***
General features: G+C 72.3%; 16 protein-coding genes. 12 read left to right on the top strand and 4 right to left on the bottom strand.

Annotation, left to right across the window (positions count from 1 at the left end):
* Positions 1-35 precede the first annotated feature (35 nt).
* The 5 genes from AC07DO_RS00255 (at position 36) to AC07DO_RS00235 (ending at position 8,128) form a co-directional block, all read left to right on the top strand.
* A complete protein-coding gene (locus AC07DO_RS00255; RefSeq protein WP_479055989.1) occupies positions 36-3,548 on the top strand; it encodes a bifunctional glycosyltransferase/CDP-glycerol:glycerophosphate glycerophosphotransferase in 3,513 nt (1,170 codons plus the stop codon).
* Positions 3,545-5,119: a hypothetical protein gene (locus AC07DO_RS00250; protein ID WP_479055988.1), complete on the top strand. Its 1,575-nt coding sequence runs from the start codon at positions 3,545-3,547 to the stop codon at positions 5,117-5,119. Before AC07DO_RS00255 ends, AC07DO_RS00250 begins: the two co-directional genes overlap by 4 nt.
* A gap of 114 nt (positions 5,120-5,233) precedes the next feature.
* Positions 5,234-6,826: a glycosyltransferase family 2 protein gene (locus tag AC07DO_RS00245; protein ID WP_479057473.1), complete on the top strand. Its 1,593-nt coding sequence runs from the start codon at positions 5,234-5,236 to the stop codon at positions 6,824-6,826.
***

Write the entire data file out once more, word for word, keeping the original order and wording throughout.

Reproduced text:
General features: G+C 72.3%; 16 protein-coding genes. 12 read left to right on the top strand and 4 right to left on the bottom strand.

Annotation, left to right across the window (positions count from 1 at the left end):
* Positions 1-35 precede the first annotated feature (35 nt).
* The 5 genes from AC07DO_RS00255 (at position 36) to AC07DO_RS00235 (ending at position 8,128) form a co-directional block, all read left to right on the top strand.
* A complete protein-coding gene (locus AC07DO_RS00255; RefSeq protein WP_479055989.1) occupies positions 36-3,548 on the top strand; it encodes a bifunctional glycosyltransferase/CDP-glycerol:glycerophosphate glycerophosphotransferase in 3,513 nt (1,170 codons plus the stop codon).
* Positions 3,545-5,119: a hypothetical protein gene (locus AC07DO_RS00250; protein ID WP_479055988.1), complete on the top strand. Its 1,575-nt coding sequence runs from the start codon at positions 3,545-3,547 to the stop codon at positions 5,117-5,119. Before AC07DO_RS00255 ends, AC07DO_RS00250 begins: the two co-directional genes overlap by 4 nt.
* A gap of 114 nt (positions 5,120-5,233) precedes the next feature.
* Positions 5,234-6,826: a glycosyltransferase family 2 protein gene (locus tag AC07DO_RS00245; protein ID WP_479057473.1), complete on the top strand. Its 1,593-nt coding sequence runs from the start codon at positions 5,234-5,236 to the stop codon at positions 6,824-6,826.